Part III is set in the high rise urban slums of The Lower East Side of New York City.   Of course she arrives knowing only Yiddish but she quickly learns enough English to coouicate and get a job at a garment factory.  She wonders where the vast open spaces of America are, where are the men who will marry a girl with no dowry or no great beauty, where are the free schools. But still it is better than the days under the Cossacks.   She begins to go to "immigrant school" but they want to train her to be a servant.  She longs for a friend who is a "real American" and a real education.   In the close she funds a true friend and as we leave her she is beginning her real education, reading Shelley.

The story is emotional, pulls on your heart strings.  I liked the narrator a lot, tough and smart but not hard.  The story ends with a kind of Whitmanesque affirmation of America.  She finds happiness and I was glad.  OK, to borrow a word from Yiddish, maybe it was a bit schmaltzy, but I think most will  like this story.  I did.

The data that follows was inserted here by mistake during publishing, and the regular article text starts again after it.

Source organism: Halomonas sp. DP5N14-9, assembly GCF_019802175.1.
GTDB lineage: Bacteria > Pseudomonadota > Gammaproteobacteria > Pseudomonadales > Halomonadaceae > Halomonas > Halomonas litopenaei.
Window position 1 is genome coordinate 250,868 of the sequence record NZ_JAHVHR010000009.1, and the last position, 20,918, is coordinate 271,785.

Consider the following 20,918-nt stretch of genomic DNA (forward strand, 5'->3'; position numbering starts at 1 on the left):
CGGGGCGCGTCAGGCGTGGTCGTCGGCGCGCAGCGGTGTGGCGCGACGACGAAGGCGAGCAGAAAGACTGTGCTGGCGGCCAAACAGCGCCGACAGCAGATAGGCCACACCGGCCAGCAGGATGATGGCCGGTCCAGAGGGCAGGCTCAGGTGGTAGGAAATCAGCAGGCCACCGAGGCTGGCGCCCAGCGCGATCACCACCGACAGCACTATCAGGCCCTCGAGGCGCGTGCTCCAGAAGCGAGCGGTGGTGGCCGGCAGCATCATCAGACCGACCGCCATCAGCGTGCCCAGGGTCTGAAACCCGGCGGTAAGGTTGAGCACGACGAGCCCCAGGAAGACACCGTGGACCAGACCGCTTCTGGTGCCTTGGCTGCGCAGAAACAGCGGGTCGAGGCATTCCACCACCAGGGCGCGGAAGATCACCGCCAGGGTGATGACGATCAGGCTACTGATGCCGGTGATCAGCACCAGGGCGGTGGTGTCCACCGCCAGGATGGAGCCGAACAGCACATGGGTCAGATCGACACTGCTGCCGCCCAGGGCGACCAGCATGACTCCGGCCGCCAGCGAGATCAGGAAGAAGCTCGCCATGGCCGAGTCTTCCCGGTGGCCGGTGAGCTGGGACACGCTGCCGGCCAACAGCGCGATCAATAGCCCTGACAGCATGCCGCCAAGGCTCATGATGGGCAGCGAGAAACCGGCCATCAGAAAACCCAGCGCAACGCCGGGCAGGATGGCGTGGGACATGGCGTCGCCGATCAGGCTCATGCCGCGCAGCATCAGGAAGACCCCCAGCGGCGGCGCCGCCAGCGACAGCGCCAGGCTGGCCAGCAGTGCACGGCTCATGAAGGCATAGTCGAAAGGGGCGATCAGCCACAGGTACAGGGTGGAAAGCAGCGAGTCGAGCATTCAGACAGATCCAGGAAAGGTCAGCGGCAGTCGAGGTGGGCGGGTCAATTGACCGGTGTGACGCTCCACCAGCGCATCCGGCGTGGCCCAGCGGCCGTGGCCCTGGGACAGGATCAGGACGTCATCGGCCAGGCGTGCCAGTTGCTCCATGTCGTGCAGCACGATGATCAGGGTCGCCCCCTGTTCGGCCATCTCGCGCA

"The Free Vacation House"

"Free Vacation House" is told in the person of woman who has been in America for a few years.  She is married and has kids.  I want to share with you the prose style of Anzia Yezierska, how she beautifully captures English with the cadence of Yiddish.

As the story opens a woman from a charity organization knocks on her door. She had heard through the older child's teacher that the woman had expressed a wish for a vacation in the country.  The charity woman begins to ask her a lot of questions.  She doesn't really like this but she answers.  Compressing a good bit, she is soon on a train with a group of women chosen to get a free vacation,through the country.  She marvels to be away from the Lower East Side.  At the home, seems like an old mansion coverted to a hotel,  she is treated in a very condescending way.  The staff fears the immigrant women will offend the paying guests.  The power in the story is in the tension of the woman's longing for the country visit and her shame as being seen as a "charity case".